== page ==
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Is Your Overland Vehicle Overweight? Here Is a Possible Solution

Toyota Tacoma Gross Vehicle Weight Rating

Editor’s Note: Gross Vehicle Weight Rating (GVWR) is a carefully determined specification developed by auto manufacturers in conjunction with the federal government to determine a particular vehicle’s legal status. It also indicates the absolute engineering limits of the vehicle in question for all its materials and systems, including the frame, suspension, brakes, and other components. Modifying or loading your vehicle beyond its GVWR can be dangerous, illegal, or both.

My wife Melanie and I researched and looked for the ideal overlanding vehicle for years, attending many Overland Expos, looking online, visiting manufacturers—the whole process.

We ultimately learned we had to completely alter our method for this task and concluded that choosing the proper overlanding setup was like reaching for a knife in the knife drawer in our kitchen. One did not randomly choose the knife with the pretty handle, the shiny one, or the biggest one. First, you had to decide what job you wanted to accomplish with that knife. Was it to cut a loaf of bread, a grapefruit, or a steak? That decision determined the knife you reached for in the drawer; that first decision determined the required tool.

We finally completely reversed the process of choosing our overland vehicle. What we wanted primarily to do with our rig became the key question. The answer was we wanted to find beautiful remote locations. The sought-after vehicle in our mind transitioned from a very large truck with many amenities to a smaller one, and then to even a yet smaller one (ultimately a Toyota Tacoma) that was equipped with 4WD and other equipment to get us to those remote locations where we were less likely to find many other people. Our prior adventures by motorcycle (over 500,000 miles) helped us because we knew how to travel very lightly and with minimal gear.

I serendipitously stumbled on David Soza, then of Tern Overland in Prescott, Arizona. We wanted an extremely light camper to put on a Toyota Tacoma, and that was exactly what he wanted to build. He had been thinking about this for years, so he already had the basic build material and equipment in mind for a very light camper.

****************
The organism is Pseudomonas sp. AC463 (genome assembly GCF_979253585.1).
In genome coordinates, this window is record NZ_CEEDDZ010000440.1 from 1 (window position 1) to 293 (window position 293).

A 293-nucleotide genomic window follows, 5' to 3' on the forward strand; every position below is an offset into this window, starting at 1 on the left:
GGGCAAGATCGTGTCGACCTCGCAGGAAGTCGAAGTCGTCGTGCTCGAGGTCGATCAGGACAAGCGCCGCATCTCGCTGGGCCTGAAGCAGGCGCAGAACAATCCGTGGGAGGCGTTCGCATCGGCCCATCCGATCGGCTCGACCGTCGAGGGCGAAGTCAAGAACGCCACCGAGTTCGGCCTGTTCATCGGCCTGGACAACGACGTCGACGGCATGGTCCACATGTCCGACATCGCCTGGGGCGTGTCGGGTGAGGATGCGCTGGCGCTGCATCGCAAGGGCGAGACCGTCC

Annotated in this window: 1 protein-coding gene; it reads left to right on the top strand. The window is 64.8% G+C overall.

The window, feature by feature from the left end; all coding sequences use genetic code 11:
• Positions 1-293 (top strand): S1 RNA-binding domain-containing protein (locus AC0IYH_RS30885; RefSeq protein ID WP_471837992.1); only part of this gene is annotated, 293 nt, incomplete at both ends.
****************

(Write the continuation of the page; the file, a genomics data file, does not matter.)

David Soza - Tern Overland

David Soza – Tern Overland

It was a meeting of the minds in so many ways, and we were elated to find each other. After the necessary formal paperwork was signed, I bought a Tacoma TRD Off-Road model as it had a larger bed (which was to be replaced by a tray), an electric rear locking differential, and other equipment that suited us. We then turned it completely over to David’s stewardship.

We live in Pennsylvania, and David is in Arizona, so many emails and phone calls ensued. I learned a lot, and so did he, as this was his first complete overlanding build. The camper was installed onto a tray that David built, and with his advice and help, the rig was designed to include 15 gallons of fresh water, an auxiliary 13-gallon fuel tank, a house battery, a fiberglass propane tank (to save weight), repair tools, an electric chainsaw, rear suspension airbags, a winch, a much larger capacity alternator, titanium tire irons, and more. In short, it is a very capable offroad rig but came up just shy of being a rock crawler, which was our objective.

How did this Tacoma turn out? For many places that we go, people often ask, “How did that get here?”—a sign of a successful build if there ever was one. We can cook a meal inside or outside, get a good night’s sleep, and have a place to retreat from foul weather, so we can be in good spirits and continue our journey. For more on our camper, you can watch this video on Expedition Portal’s YouTube channel with David and Scott Brady.